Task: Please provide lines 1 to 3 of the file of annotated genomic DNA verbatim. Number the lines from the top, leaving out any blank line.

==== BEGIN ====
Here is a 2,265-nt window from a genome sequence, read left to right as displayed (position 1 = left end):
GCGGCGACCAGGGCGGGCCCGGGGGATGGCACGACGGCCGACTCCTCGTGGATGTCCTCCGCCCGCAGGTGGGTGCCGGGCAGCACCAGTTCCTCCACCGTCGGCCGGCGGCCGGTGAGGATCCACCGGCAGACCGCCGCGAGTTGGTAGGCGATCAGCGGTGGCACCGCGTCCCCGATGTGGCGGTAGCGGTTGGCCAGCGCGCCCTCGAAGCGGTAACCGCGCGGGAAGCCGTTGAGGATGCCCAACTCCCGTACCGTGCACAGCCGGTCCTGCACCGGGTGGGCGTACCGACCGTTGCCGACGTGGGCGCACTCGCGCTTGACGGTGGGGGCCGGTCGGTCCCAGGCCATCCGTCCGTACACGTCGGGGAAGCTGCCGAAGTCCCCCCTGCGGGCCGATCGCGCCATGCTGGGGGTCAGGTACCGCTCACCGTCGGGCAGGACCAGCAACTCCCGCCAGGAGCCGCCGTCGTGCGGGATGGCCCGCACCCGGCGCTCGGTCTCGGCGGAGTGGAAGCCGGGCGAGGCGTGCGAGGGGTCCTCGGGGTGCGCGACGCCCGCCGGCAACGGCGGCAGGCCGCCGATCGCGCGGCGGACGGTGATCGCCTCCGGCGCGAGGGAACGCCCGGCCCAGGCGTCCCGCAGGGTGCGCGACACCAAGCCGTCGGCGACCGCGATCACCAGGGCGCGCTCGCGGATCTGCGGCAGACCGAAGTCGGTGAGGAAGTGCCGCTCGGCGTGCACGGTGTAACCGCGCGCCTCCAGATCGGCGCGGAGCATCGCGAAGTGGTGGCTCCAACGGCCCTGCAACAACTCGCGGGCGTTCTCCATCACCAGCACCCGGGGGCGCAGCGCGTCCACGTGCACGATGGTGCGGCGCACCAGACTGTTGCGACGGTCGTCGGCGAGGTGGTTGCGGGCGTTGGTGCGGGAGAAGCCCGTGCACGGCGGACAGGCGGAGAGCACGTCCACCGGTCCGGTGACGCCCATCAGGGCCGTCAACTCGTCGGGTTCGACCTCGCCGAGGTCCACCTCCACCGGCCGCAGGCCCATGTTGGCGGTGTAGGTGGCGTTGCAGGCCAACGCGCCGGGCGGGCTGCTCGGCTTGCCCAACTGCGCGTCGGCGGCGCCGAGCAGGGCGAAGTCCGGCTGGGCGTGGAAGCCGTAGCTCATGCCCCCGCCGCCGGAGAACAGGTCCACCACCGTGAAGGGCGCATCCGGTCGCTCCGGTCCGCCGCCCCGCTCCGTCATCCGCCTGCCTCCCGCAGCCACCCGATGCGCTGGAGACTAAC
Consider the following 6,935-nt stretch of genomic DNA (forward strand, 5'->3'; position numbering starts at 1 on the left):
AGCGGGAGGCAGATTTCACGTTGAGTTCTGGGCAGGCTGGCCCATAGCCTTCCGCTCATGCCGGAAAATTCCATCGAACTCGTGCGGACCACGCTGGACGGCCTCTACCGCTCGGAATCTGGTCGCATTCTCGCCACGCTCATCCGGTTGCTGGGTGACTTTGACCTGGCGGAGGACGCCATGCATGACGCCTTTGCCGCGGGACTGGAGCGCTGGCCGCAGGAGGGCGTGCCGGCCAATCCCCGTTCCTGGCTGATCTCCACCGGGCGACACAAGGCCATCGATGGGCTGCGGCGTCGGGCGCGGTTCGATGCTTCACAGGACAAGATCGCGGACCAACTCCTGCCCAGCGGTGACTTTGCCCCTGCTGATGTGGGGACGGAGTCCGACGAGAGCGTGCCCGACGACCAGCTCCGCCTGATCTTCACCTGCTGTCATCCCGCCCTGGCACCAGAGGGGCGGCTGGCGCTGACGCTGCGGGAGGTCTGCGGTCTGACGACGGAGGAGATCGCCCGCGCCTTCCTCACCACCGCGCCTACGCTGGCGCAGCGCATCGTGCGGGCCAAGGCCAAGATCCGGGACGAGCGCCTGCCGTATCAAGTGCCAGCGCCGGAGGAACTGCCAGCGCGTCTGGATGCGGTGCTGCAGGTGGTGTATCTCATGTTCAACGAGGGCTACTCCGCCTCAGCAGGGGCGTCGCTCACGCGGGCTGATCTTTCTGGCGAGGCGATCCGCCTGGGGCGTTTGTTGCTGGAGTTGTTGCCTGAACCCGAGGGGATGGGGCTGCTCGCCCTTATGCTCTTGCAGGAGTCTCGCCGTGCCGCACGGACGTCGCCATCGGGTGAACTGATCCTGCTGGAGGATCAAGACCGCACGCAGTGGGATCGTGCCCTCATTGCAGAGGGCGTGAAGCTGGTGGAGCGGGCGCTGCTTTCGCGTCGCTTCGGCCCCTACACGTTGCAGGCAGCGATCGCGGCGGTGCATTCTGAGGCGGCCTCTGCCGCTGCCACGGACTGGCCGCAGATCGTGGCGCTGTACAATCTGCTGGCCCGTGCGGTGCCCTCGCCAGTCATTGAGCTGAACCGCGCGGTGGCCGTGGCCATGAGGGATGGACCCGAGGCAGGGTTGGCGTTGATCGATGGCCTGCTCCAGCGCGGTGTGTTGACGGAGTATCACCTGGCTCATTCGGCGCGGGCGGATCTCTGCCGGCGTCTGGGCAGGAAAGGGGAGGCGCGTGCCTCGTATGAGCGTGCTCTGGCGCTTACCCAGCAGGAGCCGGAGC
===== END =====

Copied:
Here is a 2,265-nt window from a genome sequence, read left to right as displayed (position 1 = left end):
GCGGCGACCAGGGCGGGCCCGGGGGATGGCACGACGGCCGACTCCTCGTGGATGTCCTCCGCCCGCAGGTGGGTGCCGGGCAGCACCAGTTCCTCCACCGTCGGCCGGCGGCCGGTGAGGATCCACCGGCAGACCGCCGCGAGTTGGTAGGCGATCAGCGGTGGCACCGCGTCCCCGATGTGGCGGTAGCGGTTGGCCAGCGCGCCCTCGAAGCGGTAACCGCGCGGGAAGCCGTTGAGGATGCCCAACTCCCGTACCGTGCACAGCCGGTCCTGCACCGGGTGGGCGTACCGACCGTTGCCGACGTGGGCGCACTCGCGCTTGACGGTGGGGGCCGGTCGGTCCCAGGCCATCCGTCCGTACACGTCGGGGAAGCTGCCGAAGTCCCCCCTGCGGGCCGATCGCGCCATGCTGGGGGTCAGGTACCGCTCACCGTCGGGCAGGACCAGCAACTCCCGCCAGGAGCCGCCGTCGTGCGGGATGGCCCGCACCCGGCGCTCGGTCTCGGCGGAGTGGAAGCCGGGCGAGGCGTGCGAGGGGTCCTCGGGGTGCGCGACGCCCGCCGGCAACGGCGGCAGGCCGCCGATCGCGCGGCGGACGGTGATCGCCTCCGGCGCGAGGGAACGCCCGGCCCAGGCGTCCCGCAGGGTGCGCGACACCAAGCCGTCGGCGACCGCGATCACCAGGGCGCGCTCGCGGATCTGCGGCAGACCGAAGTCGGTGAGGAAGTGCCGCTCGGCGTGCACGGTGTAACCGCGCGCCTCCAGATCGGCGCGGAGCATCGCGAAGTGGTGGCTCCAACGGCCCTGCAACAACTCGCGGGCGTTCTCCATCACCAGCACCCGGGGGCGCAGCGCGTCCACGTGCACGATGGTGCGGCGCACCAGACTGTTGCGACGGTCGTCGGCGAGGTGGTTGCGGGCGTTGGTGCGGGAGAAGCCCGTGCACGGCGGACAGGCGGAGAGCACGTCCACCGGTCCGGTGACGCCCATCAGGGCCGTCAACTCGTCGGGTTCGACCTCGCCGAGGTCCACCTCCACCGGCCGCAGGCCCATGTTGGCGGTGTAGGTGGCGTTGCAGGCCAACGCGCCGGGCGGGCTGCTCGGCTTGCCCAACTGCGCGTCGGCGGCGCCGAGCAGGGCGAAGTCCGGCTGGGCGTGGAAGCCGTAGCTCATGCCCCCGCCGCCGGAGAACAGGTCCACCACCGTGAAGGGCGCATCCGGTCGCTCCGGTCCGCCGCCCCGCTCCGTCATCCGCCTGCCTCCCGCAGCCACCCGATGCGCTGGAGACTAAC
Consider the following 6,935-nt stretch of genomic DNA (forward strand, 5'->3'; position numbering starts at 1 on the left):